The storm pounded in from the North Sea on October 20, 1881, picked up the Iron Crown like a toy and drove the 1,000-ton bark onto the shoals near Tynemouth, on the Northumbrian coast of England. Hundreds of villagers rushed to the Life Brigade House to launch rescue operations.
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As night melted into the morning of October 21, members of the life brigade wrestled a boat into the surf and managed to bring 20 people from the Iron Crown to safety. With all but one of the ship's hands accounted for, all eyes turned back to the battered vessel. There the lonely figure of Carl Kopp, a crewman thought to have been washed overboard, appeared on deck, clinging to the ship with one hand and waving with the other. The weary life brigade took up their oars again, plunged back into the sea and brought him ashore.
As this seaside drama rushed toward its denouement, a horse-drawn cab pulled up to the wharf. A dapper little man with perfect posture and a swooping mustache emerged, made his way quietly through the crowd and staked out an observation point overlooking the harbor. Then Winslow Homer produced a pad of paper and a piece of charcoal, sat down and quickly began to sketch salient details of the scene before him—women in shawls leaning into the wind; fishermen in dripping sou'westers scrutinizing the stricken ship; rescuers rowing a lifeboat up through a mountain of water; the Iron Crown wallowing in the distant surf. Homer's view of the ship would be one of the last. Its masts collapsed. It broke into pieces and sank. "Nothing was to be seen of her afterwards," a local newspaper reported, "beyond portions of her stem and stern heaving like black shadows on the water, alternately obliterated by the lashing sea."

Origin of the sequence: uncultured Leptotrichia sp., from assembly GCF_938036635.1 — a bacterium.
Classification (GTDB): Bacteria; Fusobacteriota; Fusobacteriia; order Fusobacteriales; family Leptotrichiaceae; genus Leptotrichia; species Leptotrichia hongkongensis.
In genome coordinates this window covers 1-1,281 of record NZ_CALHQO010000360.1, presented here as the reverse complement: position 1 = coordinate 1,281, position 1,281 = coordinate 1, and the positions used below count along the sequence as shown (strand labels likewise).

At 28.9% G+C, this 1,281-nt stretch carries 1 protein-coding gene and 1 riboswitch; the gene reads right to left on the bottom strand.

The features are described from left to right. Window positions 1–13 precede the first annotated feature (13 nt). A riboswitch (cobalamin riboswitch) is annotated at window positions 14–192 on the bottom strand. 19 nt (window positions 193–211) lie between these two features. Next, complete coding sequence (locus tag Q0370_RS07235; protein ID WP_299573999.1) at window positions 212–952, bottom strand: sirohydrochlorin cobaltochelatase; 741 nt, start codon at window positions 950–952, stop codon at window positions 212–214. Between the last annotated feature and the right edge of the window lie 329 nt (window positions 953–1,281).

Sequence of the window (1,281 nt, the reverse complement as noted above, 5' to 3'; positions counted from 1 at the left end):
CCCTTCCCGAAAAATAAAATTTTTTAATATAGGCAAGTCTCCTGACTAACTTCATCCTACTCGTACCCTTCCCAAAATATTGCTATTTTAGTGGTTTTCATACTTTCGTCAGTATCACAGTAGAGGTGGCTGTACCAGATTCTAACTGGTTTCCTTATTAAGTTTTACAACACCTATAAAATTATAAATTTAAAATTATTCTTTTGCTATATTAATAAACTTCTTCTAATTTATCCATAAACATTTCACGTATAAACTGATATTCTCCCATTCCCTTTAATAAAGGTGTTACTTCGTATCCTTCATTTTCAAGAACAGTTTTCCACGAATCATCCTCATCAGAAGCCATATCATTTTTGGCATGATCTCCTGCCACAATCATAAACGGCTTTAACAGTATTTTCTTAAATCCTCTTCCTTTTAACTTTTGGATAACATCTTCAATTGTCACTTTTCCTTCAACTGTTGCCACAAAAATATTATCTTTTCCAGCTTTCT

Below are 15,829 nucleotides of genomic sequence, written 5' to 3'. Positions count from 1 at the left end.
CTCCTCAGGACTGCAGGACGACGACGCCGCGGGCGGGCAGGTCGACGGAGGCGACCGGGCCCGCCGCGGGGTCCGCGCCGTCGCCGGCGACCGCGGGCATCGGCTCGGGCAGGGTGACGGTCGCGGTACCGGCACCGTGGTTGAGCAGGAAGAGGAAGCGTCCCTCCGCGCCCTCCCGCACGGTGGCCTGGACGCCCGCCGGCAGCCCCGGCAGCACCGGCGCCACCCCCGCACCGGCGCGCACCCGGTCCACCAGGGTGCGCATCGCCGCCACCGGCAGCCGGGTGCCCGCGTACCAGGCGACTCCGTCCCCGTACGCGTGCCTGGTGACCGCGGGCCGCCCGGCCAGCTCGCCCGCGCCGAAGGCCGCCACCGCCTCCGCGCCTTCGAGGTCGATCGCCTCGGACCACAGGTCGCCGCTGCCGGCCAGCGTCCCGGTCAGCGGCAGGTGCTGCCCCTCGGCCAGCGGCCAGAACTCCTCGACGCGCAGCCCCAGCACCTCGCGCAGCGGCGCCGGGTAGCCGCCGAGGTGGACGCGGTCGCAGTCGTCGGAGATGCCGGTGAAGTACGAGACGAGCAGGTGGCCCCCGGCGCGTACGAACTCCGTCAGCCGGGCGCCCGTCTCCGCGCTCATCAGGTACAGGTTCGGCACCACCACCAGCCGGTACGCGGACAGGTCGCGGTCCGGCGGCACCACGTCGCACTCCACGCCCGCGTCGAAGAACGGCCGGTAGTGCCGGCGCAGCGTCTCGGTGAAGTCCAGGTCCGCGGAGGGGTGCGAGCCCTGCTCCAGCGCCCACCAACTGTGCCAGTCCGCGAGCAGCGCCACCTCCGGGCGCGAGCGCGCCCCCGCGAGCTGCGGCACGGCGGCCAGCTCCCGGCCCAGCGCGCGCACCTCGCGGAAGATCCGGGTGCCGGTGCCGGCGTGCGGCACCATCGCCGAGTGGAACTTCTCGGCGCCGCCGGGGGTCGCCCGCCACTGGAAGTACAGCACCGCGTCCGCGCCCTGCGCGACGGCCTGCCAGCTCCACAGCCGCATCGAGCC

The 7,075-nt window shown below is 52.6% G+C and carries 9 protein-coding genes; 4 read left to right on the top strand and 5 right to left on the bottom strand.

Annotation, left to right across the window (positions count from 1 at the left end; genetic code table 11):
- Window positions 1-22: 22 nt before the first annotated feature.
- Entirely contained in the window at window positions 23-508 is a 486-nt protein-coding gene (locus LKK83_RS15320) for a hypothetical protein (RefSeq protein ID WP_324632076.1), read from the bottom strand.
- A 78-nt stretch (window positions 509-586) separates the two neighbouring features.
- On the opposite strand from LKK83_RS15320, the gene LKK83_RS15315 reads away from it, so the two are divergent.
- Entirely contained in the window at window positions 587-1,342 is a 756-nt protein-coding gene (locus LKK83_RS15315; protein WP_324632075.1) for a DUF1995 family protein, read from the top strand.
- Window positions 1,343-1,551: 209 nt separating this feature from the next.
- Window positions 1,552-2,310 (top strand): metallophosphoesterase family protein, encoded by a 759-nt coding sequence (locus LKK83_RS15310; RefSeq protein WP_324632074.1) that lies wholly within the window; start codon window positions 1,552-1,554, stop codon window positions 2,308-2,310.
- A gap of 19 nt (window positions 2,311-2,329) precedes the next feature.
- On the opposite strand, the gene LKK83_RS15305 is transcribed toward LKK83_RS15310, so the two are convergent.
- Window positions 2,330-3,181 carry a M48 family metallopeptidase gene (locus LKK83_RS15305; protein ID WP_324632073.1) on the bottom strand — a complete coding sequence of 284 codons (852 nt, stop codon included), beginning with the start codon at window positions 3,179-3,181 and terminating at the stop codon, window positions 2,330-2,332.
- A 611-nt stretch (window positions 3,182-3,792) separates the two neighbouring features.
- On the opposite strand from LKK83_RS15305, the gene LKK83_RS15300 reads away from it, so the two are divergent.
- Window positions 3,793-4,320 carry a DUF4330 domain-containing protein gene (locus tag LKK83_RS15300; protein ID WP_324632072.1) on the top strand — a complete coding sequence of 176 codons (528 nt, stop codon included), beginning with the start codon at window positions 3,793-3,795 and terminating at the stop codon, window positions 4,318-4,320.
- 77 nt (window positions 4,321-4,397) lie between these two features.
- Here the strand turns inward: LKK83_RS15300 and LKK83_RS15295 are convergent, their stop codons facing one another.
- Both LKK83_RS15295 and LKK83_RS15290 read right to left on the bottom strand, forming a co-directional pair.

Homer disappeared with his sketches, returned to his studio in the fishing village of Cullercoats and set to work immortalizing the life-and-death struggle he had just witnessed. He rendered the scene in a palette of solemn gray, brown and ocher, with raging seas and menacing skies dominating the picture. As he often did, he reduced the subject to a few essentials—gone were the men and women he had sketched on shore; gone was the sturdy stone wharf underfoot; gone was any reference to land at all. Homer plunged the viewer right into the churning sea, along with the tiny humans struggling against it. What is remarkable is that he chose to produce The Wreck of the Iron Crown in watercolor, a delicate medium then generally considered to be the weapon of choice for amateur artists, at least in Homer's native America. But he seldom played by the rules.